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Sunday marked a rough ending to a nerve-wracking, edge-of-your-seat Women’s World Cup. I’m not here to breakdown the whole game, because odds are, even if you didn’t see it, you heard about it online. In fact, I don’t even think you had to watch the game to know exactly what was going on. All you needed to do was check Twitter.
I, on the other hand, had to do the opposite. As a huge soccer (football) fan, I was home for the weekend watching the game. Then my dad decided to make something to eat, while the game was still 1-0 USA, and took advantage of the ability to pause live TV, as he didn’t want to miss anything. This put me in quite the predicament. Anyone who knows me, knows I tweet about EVERYTHING, especially when it comes to my sporting events (I predict a solid 500+ tweets once college football season starts back up, and I get back to supporting my Wolf Pack). So, it was insanely difficult for me to be a solid 10 minutes behind the game, unable to tweet about anything, or check any tweets.
That didn’t stop the rest of the world though, check this out:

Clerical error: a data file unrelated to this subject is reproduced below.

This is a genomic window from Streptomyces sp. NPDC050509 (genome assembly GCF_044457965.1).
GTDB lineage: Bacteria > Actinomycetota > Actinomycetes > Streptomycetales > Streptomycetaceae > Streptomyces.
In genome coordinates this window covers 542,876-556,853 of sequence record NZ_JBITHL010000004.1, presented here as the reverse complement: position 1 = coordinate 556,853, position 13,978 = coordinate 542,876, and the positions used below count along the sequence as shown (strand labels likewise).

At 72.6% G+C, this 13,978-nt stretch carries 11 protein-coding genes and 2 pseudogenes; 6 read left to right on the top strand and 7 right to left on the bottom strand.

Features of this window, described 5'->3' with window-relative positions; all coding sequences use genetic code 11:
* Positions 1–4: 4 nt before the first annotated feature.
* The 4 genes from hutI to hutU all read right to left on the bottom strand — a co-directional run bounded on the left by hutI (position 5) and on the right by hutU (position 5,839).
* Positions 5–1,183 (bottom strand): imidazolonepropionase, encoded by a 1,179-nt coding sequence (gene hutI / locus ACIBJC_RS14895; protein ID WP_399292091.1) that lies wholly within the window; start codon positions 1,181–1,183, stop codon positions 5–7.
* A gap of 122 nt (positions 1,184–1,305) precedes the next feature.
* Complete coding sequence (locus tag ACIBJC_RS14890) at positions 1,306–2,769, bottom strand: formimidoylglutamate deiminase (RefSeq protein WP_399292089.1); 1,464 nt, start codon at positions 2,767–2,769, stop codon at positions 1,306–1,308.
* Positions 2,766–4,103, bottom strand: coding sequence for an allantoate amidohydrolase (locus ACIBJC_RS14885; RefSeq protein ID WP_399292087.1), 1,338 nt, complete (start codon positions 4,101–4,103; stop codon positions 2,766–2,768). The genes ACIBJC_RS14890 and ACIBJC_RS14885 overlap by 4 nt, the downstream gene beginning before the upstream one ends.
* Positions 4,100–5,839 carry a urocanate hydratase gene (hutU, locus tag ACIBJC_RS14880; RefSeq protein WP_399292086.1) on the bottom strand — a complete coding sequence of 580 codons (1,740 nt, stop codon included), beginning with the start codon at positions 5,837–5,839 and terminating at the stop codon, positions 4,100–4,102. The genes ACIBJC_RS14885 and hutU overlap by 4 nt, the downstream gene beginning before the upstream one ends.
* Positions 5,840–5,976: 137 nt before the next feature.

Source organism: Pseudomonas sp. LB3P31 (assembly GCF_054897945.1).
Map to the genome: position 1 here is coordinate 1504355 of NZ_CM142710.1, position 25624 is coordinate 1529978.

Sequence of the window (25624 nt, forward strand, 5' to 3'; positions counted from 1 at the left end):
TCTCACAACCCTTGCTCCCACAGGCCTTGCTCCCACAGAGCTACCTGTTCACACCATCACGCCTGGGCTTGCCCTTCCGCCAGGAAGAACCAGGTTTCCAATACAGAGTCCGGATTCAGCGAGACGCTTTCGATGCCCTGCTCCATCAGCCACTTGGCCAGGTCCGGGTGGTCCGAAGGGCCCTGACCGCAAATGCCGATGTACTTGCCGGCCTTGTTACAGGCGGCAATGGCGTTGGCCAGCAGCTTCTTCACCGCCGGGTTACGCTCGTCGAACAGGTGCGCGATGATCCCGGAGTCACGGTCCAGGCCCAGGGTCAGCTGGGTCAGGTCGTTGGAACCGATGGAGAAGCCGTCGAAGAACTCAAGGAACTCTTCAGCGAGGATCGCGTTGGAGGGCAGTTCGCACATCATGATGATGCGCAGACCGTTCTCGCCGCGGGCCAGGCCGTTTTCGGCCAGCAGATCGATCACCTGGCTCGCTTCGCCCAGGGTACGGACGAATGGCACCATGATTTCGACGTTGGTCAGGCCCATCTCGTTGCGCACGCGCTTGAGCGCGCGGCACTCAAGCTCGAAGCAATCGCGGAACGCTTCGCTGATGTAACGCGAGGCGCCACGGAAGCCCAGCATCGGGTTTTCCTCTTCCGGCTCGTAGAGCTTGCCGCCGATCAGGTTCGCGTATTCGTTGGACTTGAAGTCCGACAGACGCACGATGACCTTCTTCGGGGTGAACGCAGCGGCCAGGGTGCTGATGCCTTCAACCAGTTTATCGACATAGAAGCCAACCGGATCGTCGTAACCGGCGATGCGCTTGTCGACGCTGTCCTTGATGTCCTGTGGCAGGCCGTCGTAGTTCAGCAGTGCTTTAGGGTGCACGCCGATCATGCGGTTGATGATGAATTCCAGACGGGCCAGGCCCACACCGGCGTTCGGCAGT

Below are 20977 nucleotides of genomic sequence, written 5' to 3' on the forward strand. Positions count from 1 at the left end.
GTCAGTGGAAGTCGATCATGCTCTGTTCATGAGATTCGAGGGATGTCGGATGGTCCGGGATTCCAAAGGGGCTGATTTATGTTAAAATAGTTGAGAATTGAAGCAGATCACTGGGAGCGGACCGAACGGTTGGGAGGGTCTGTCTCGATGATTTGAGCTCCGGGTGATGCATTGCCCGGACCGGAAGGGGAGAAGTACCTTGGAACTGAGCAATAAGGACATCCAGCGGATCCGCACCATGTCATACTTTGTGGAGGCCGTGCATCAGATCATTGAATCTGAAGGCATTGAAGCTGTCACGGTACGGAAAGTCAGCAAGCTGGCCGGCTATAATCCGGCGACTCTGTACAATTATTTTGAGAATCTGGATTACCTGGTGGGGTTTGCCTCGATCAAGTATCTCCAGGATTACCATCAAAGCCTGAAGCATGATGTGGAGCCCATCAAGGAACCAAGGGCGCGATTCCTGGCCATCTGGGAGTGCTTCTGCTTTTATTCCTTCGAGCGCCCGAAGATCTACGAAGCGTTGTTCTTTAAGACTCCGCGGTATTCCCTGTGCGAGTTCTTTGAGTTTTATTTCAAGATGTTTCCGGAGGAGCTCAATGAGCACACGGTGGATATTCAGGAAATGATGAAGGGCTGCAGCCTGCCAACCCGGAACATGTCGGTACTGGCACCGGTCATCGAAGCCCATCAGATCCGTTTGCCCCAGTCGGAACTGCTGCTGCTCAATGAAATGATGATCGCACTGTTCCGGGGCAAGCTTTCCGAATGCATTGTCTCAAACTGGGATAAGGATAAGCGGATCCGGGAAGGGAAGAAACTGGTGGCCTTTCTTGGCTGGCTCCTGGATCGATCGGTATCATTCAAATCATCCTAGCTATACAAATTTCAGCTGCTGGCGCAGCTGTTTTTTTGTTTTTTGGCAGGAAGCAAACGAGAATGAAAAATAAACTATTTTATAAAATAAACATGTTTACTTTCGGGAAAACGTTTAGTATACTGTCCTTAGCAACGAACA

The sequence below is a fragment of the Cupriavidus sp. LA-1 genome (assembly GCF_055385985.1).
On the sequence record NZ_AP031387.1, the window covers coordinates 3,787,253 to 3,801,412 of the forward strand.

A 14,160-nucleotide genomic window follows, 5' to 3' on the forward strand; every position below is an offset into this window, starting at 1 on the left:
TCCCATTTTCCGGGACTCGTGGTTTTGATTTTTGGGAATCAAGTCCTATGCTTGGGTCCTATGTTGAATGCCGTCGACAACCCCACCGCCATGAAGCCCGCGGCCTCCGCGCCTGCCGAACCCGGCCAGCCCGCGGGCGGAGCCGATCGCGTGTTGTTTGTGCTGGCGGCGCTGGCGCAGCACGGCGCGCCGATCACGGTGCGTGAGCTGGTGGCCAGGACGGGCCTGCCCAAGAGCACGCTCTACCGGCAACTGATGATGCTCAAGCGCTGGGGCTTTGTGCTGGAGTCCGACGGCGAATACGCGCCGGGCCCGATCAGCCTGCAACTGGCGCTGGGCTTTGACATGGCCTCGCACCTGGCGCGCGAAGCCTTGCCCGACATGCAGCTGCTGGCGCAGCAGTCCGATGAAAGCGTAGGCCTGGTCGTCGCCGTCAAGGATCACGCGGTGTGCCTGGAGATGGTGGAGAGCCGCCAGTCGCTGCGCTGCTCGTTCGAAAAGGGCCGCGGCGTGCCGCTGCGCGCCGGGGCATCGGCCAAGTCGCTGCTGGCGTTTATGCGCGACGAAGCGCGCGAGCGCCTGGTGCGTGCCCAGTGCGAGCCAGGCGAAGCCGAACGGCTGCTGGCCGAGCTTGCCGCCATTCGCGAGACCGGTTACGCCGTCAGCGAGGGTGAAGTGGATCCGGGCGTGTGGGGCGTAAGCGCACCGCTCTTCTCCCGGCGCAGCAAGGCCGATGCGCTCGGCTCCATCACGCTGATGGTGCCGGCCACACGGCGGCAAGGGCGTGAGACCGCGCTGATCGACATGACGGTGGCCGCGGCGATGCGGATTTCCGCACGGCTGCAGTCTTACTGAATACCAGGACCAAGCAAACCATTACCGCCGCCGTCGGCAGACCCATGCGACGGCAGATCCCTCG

This game set a new tweets per second record on twitter. Interestingly enough, the previous record was set at 6,939 tweets per second, by Japanese citizens, seconds after the country entered the new year on January 1, 2011. It’s pretty interesting to see Japans twitter habits, currently, they are the 3rd top country on Twitter (behind the United States and India, respectively).
The game definitely made is presence known online, becoming a trending topic on google, and dominating the trending topics on twitter:
Shortly after, the Women’s National Team players logged on and also weighed in on their reactions to the tough loss:
What does all this mean for social media? Well, more than you would initially think. The Women’s World Cup has shown us a lot of things about social media and world events. The Women’s World Cup boosted the interest of soccer in the United States, and a nail-biting final game pitted two countries against each other in two ways: on and off the field. The final game displayed how the two countries performed not only in soccer but also social media.
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